Advertisement

Johanna Westerdijk (1881–1961) – the impact of the grand lady of phytopathology in the Netherlands from 1917 to 2017

  • Piet M. BoonekampEmail author
  • Corné M. J. Pieterse
  • Francine Govers
  • Ben J. C. Cornelissen
Article
  • 39 Downloads

Abstract

One century ago, on February 10, 1917, Johanna Westerdijk delivered her inaugural speech at Utrecht University entitled “New directions in phytopathological research”. By doing so, she became the very first female professor in the Netherlands and set the stage for many female professors who followed her example. Besides her remarkable performance as a role model for women in science, Johanna Westerdijk was also a pioneer in the global science field of phytopathology, which rapidly emerged at the end of the 19th century and reached maturity during the course of her scientific career.

The start of phytopathology

Since the beginning of agriculture more than 10,000 years ago, a narrow range of plant species was cultivated for food production. Early crop varieties with improved yields and without toxic compounds were selected for human consumption. Because the selected crops were grown in monoculture, these agricultural systems were particularly prone to infections by plant pathogens. From the earliest written sources in history to reports in the mid-nineteenth century, crop yield losses and famines caused by plant diseases were reported in all regions in the world, without knowing the nature of their causal agents (Zadoks 2013).

In the 2nd half of the nineteenth century the first plant diseases were recognized as being caused by alien organisms (Kühn 1858). Various organisms were found as causative agents of plant diseases and Phytopathology as scientific discipline was born. Rapid progress in taxonomy and epidemiology, and the increased awareness of host specificity of plant pathogens, led to the first attempts to control plant diseases with an-organic pesticides. This innovation at the end of the nineteenth century was a prelude to crop protection strategies that we know today.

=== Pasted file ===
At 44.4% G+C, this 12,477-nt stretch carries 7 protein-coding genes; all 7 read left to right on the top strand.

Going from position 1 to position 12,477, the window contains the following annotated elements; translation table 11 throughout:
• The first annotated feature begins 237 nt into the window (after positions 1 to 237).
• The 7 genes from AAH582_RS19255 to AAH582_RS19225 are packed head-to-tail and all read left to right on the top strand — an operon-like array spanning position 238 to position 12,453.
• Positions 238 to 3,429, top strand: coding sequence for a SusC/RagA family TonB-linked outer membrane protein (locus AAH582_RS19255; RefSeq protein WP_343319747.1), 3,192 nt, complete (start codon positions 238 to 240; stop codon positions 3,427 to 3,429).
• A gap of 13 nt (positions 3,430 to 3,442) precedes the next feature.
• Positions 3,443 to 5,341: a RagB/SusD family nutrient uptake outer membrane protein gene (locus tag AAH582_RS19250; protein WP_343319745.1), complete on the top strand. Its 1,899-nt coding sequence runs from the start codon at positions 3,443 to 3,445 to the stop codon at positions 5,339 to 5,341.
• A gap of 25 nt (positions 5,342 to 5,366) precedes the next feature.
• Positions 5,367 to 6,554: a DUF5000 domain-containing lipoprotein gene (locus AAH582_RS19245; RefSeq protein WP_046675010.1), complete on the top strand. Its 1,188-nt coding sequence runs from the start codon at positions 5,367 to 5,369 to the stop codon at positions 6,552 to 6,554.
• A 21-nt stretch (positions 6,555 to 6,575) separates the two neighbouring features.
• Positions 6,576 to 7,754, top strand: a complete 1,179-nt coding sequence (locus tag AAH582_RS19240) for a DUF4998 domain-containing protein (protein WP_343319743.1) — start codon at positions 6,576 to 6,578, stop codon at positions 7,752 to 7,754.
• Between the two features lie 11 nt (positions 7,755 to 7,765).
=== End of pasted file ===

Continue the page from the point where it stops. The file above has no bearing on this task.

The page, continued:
Early phytopathology research and application in the Netherlands

Dutch scientists were at the frontier of this new scientific discipline. An important pioneer was Dr. Jan Ritzema Bos, teacher at the Wageningen Agricultural College since 1873. Ritzema Bos performed research in close collaboration with farmers, as he strongly believed that the new discipline of phytopathology was an applied science field that could help farmers to control diseases in their crops. Together with the famous Dutch plant geneticist Prof. Hugo de Vries from the University of Amsterdam, he attended the first international congress on Agriculture and Forestry in 1890 in Vienna. This meeting was organised by experts including Prof. Jacob Eriksson from Sweden, who strived for more international collaboration between phytopathologists worldwide. During this meeting, an International Phytopathology Committee was founded and all participants agreed to establish a National Section in their own country to promote international collaboration in the field of phytopathology. After returning home, Ritzema Bos and de Vries immediately laid the foundation for this National Section by inviting not only scientists but also advisors, farming organisations, and policy makers for an inaugural meeting. On April 11, 1891 the Netherlands Society of Plant Pathology was established. As this society was the first to comply with the Vienna agreement, it is the oldest phytopathological society in the world. In 2016 the now Royal Society (in Dutch: “Koninklijke Nederlandse Plantenziektekundige Vereniging” (KNPV)) celebrated its 125 years anniversary (Horsten 2016).